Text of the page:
JUBA (Reuters) -Twenty-seven people were killed in South Sudan's Central Equatoria state in tit-for-tat violence between cattle herders and a members of a militia on the eve of a Friday visit to the country by Pope Francis, a county commissioner told Reuters.
The pope is set to arrive in South Sudan from neighbouring Democratic Republic of Congo, hoping to jolt a peace process aimed at ending a decade of conflict fought mostly on ethnic lines that has killed hundreds of thousands of people.
After fighters from a rebel group killed six people from a herding community, herders retaliated on Thursday by killing 21 civilians in a nearby area, including five children and a pregnant woman, said Kajo-Keji county commissioner Phanuel Dumo.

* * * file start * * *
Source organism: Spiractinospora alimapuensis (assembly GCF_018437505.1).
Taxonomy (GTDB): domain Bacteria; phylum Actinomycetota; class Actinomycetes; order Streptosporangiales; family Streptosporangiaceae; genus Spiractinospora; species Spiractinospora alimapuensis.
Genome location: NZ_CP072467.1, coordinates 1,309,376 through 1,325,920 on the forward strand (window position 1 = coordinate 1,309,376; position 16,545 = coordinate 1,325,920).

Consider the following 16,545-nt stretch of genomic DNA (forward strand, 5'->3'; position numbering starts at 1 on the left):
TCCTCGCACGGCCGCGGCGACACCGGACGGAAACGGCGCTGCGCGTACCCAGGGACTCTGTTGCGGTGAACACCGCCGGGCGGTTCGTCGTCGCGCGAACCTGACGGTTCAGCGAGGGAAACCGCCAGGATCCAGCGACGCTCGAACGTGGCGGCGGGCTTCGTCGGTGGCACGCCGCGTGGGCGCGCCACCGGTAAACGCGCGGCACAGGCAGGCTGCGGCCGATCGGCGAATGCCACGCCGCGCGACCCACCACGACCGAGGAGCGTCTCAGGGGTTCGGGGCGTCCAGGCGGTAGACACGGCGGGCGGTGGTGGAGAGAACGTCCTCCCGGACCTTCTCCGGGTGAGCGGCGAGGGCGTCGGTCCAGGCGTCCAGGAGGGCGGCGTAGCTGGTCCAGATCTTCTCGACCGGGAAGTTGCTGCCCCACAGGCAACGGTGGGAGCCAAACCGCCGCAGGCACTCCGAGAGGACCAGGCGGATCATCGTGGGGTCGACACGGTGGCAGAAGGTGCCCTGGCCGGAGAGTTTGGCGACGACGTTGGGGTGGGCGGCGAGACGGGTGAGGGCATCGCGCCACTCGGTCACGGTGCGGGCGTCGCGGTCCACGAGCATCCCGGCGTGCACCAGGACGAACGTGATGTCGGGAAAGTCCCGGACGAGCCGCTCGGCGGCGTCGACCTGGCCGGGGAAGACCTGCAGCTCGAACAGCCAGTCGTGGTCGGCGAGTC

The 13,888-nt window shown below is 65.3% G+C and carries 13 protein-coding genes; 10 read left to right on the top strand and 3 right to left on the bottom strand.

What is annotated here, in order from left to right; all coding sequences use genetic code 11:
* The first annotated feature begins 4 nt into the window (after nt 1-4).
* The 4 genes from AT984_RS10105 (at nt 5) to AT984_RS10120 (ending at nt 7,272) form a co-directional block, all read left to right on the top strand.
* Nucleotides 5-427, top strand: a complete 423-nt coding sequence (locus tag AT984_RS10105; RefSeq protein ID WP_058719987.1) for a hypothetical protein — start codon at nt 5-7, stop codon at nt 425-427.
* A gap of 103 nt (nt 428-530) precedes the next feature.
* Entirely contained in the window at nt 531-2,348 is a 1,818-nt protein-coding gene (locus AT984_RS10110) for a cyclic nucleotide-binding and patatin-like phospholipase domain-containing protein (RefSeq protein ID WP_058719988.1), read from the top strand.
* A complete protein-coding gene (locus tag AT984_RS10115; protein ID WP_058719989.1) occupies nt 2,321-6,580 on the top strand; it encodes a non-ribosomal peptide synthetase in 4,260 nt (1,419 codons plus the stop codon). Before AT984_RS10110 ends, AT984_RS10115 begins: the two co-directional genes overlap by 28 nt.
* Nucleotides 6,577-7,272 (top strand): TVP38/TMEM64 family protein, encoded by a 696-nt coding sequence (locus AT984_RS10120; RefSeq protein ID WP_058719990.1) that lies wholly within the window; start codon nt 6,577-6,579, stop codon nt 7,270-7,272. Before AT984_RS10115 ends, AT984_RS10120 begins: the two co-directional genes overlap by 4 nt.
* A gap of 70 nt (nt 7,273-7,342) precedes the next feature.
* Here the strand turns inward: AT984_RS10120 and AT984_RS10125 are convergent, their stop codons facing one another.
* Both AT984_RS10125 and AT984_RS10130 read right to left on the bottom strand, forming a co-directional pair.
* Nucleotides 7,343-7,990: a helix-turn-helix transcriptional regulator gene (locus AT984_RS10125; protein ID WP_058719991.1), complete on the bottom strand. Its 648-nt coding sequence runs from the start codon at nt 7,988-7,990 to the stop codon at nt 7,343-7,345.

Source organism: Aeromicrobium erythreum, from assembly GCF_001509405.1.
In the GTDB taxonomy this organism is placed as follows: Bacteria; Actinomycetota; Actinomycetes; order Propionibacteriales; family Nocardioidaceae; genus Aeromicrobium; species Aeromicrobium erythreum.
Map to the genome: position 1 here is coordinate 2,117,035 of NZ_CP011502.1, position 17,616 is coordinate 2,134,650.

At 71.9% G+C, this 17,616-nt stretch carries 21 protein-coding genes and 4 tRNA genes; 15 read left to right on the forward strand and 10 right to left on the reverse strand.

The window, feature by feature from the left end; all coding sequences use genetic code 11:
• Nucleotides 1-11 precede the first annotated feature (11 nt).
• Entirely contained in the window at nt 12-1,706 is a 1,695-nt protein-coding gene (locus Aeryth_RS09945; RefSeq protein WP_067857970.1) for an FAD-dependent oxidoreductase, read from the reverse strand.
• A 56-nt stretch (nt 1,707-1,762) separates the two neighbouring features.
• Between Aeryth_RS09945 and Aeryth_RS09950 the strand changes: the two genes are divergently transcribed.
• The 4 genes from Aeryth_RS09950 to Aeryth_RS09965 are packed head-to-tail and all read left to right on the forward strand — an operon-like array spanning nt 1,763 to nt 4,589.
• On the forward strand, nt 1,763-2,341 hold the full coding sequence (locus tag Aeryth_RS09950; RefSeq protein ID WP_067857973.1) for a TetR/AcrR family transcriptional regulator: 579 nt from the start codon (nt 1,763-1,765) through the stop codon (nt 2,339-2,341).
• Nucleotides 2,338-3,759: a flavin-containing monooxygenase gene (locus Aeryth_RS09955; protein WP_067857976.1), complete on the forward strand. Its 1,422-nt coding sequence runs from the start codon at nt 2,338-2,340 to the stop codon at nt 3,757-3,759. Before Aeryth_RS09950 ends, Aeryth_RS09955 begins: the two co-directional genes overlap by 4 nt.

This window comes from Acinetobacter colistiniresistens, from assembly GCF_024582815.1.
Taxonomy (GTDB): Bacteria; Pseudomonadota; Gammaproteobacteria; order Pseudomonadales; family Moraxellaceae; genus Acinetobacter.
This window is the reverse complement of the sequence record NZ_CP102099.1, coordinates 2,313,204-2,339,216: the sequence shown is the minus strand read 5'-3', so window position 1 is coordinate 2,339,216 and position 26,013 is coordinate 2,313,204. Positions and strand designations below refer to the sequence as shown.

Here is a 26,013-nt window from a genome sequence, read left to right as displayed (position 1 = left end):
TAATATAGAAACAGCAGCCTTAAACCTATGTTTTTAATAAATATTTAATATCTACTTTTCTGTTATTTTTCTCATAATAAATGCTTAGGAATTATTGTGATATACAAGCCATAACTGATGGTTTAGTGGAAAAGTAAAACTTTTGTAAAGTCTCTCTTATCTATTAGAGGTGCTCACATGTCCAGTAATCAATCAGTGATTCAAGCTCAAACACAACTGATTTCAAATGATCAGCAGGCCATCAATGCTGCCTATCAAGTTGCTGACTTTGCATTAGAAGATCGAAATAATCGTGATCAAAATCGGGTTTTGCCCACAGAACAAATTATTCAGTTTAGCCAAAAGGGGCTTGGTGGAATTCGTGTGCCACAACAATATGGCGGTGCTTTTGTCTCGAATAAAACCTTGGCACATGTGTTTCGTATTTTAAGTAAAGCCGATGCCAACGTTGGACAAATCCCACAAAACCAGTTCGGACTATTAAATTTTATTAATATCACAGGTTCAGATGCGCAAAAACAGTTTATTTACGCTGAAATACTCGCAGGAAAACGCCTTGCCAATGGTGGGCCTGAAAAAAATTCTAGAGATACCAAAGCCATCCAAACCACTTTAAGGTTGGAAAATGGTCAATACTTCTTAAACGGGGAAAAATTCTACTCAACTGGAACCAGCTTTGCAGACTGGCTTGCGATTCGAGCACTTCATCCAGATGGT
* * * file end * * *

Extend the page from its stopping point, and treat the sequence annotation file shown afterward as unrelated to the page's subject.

A peace deal signed in 2018 by the main parties to civil war from 2013-2018 has significantly reduced violence in South Sudan in recent years but lower-level clashes between rival communities regularly flare up.
The Archbishop of Canterbury, who is accompanying the pope to South Sudan, said he was horrified by the latest killings.
"It is a story too often heard across South Sudan. I again appeal for a different way: for South Sudan to come together for a just peace," he said on Twitter.
(Reporting by Waakhe Simon Wudu; Writing by Bhargav Acharya; Editing by Aaron Ross, Robert Birsel)